The Phoenix Coyotes' Playoff Hopes Hang by a Thread

Mark BrownContributor IApril 11, 2014

Center Martin Hanzal is one of many Coyotes who disappeared down the stretch.
Center Martin Hanzal is one of many Coyotes who disappeared down the stretch.Getty Images / Christian Petersen

Here’s a message to Phoenix Coyotes hockey fans.

Circle the date March 25, 2014. That was a 3-2 Phoenix victory over the Penguins in Pittsburgh and marked the last time the Coyotes won a hockey game in regulation.

Two nights later, Phoenix beat the New Jersey Devils in overtime, marking the last time the Coyotes gained two points in a game.

Since that victory, Phoenix has dropped six straight and, for all practical purposes, has tumbled out of the Western Conference playoff picture.

Now two standing points behind the Dallas Stars, the Coyotes need some dramatic help. That would come in the form of the St. Louis Blues, who engage the Stars in Dallas Friday night.

Coming into play Friday night, Coyotes and Stars have each played 80 games. Dallas has 39 wins and 89 standing points, and Phoenix has 36 victories and 87 standing points.

The only way Phoenix would qualify for the postseason would be to defeat San Jose at home Saturday night and also defeat Dallas at home Sunday night, and have the Stars lose or pick up one point (tie game after 60 minutes) to St. Louis Friday night.

If the Stars beat St. Louis and the Coyotes defeat the Sharks and Stars at home, the two teams would tie with 91 points. The Stars would gain the final playoff spot by virtue of the tiebreaker over Phoenix.
“Obviously, we need help now,” coach Dave Tippett told The Associated Press via ESPN after the Coyotes were shut out 2-0 Thursday night in Nashville. “You’ve got to get yourself rested and ready for the next game. We’ll see where we are Saturday morning.”

That’s in direct reference to the Dallas’ Friday night encounter with the Blues.

If the Coyotes do not make the playoffs, they can blame a rather severe scoring drought.

The shutout loss to Nashville is only one example of a vital function of the team that disappeared at the most critical time of the season.

Save a 4-3 loss to Columbus April 8, the Coyotes scored four goals in five games, including shutout losses to the Kings (April 2) and the Predators on April 10. That was a period from March 29 through April 10.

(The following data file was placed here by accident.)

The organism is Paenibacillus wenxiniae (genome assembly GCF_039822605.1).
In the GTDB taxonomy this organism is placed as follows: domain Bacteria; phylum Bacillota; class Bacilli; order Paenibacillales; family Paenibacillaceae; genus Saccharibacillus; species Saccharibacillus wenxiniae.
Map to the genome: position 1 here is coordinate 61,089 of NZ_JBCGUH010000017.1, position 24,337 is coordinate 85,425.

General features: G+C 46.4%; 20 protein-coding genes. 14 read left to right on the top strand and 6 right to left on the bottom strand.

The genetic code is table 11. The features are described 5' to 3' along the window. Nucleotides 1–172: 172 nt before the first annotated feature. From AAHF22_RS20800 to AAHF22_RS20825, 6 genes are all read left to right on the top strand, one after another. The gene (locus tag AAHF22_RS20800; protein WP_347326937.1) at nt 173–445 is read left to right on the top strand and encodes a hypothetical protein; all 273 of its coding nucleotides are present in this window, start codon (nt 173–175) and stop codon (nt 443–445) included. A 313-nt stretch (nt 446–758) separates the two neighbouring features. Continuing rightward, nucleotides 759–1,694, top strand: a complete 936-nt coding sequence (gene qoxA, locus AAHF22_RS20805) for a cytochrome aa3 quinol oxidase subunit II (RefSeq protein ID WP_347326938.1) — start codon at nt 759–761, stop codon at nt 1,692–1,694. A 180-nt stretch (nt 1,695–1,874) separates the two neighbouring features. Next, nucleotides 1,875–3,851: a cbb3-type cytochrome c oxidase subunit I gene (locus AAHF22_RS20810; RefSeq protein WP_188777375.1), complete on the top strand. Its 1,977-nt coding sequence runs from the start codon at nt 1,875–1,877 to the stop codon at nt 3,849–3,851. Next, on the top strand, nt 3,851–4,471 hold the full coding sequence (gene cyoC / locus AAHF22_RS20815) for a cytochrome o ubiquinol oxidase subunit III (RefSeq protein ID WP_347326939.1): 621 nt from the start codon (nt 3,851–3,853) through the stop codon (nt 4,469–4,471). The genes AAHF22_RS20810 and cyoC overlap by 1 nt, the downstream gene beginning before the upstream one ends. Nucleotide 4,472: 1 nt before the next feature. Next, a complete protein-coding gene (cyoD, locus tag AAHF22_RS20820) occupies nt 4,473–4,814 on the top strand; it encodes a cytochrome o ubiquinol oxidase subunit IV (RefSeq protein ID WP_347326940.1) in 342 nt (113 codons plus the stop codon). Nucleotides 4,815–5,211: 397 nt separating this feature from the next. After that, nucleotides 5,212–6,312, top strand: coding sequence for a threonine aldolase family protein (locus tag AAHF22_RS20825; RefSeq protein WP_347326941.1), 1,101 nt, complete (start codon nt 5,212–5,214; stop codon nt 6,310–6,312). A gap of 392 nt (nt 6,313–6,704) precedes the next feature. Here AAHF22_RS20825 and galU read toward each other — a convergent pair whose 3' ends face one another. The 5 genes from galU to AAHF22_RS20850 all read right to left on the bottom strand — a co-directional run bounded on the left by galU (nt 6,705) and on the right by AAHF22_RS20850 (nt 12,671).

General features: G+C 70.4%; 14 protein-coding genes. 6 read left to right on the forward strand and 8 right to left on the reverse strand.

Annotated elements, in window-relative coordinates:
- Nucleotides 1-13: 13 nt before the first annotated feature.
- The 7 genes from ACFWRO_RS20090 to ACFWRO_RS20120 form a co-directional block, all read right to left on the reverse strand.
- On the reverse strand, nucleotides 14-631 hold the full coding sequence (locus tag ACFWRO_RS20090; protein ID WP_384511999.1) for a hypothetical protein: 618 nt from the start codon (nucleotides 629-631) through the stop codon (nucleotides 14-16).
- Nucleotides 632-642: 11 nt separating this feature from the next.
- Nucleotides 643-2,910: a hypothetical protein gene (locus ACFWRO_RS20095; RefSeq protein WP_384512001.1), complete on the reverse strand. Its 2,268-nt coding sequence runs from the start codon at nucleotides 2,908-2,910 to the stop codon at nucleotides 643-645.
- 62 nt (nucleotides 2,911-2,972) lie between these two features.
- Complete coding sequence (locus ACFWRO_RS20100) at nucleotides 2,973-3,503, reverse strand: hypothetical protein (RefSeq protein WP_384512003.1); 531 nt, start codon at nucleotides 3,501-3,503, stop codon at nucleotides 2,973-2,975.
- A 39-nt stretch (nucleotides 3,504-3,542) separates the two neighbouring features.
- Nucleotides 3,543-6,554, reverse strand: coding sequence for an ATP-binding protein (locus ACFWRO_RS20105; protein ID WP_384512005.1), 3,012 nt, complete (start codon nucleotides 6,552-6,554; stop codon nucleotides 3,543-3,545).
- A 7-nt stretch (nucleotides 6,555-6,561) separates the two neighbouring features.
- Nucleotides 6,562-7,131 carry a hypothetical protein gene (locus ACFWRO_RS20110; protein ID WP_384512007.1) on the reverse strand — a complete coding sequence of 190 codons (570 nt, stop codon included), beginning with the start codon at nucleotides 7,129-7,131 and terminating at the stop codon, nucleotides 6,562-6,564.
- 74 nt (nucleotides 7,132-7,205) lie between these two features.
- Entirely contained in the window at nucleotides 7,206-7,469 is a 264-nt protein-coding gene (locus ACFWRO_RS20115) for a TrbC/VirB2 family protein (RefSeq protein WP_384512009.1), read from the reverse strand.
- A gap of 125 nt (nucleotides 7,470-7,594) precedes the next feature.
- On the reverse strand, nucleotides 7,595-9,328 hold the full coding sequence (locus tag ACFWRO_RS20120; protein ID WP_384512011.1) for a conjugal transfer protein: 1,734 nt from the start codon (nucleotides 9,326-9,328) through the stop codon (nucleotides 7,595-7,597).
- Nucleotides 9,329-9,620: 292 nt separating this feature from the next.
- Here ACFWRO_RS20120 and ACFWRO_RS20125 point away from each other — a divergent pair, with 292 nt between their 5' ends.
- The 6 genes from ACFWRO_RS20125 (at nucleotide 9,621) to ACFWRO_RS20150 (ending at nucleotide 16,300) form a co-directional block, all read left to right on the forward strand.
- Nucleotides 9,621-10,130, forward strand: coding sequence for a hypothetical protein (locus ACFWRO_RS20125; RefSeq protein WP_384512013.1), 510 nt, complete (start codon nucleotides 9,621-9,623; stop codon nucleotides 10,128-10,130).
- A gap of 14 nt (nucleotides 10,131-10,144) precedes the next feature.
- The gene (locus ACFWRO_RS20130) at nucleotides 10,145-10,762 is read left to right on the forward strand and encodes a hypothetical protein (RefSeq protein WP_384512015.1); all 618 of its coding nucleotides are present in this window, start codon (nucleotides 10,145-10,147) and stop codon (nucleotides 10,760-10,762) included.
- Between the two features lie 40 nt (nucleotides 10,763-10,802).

A closer look at some players on whom Tippett relied revealed the main reason why the Coyotes will likely clean out their lockers next Monday morning for the summer.

Martin Erat, brought over from the Capitals at the trading deadline, scored two goals in his 15 games in Sedona Red. Radium Vrbata scored eight goals in his last 43 games to April 10; his center Martin Hanzal picked up one goal from Jan. 18 to April 10; Mike Ribeiro scored four goals between Dec. 31 and April 10 (40 games) and Antoine Vermette, who leads the Coyotes with 24 goals on the season, has scored three goals in his last 26 games through April 10.

At one point, Tippett benched Ribeiro for two games (March 25 and March 27) for a lack of scoring. In a stretch of 15 games from Feb. 4 to March 24, Ribeiro picked up one goal and five assists.

The Coyotes could not have picked a worse time to hit the wall. Their lack of production has been so drastic that the team experienced that free fall through the final weeks of the season.

“It’s not where we want to be,” defenseman Michael Stone told The Associated Press after the Nashville shootout. “That’s all there is to it, really. We didn’t do enough to continue to be able to control our own fate.”

Now the Coyotes play out their final two games of the season at home, at Arena.

On Sunday, the players and coaches participate in Fan Appreciation Night, but at this point, there’s not much to appreciate from a group of hockey players who could have easily controlled their future.


Mark Brown is a Featured Columnist for Bleacher Report. Unless otherwise noted, all quotes were obtained first-hand.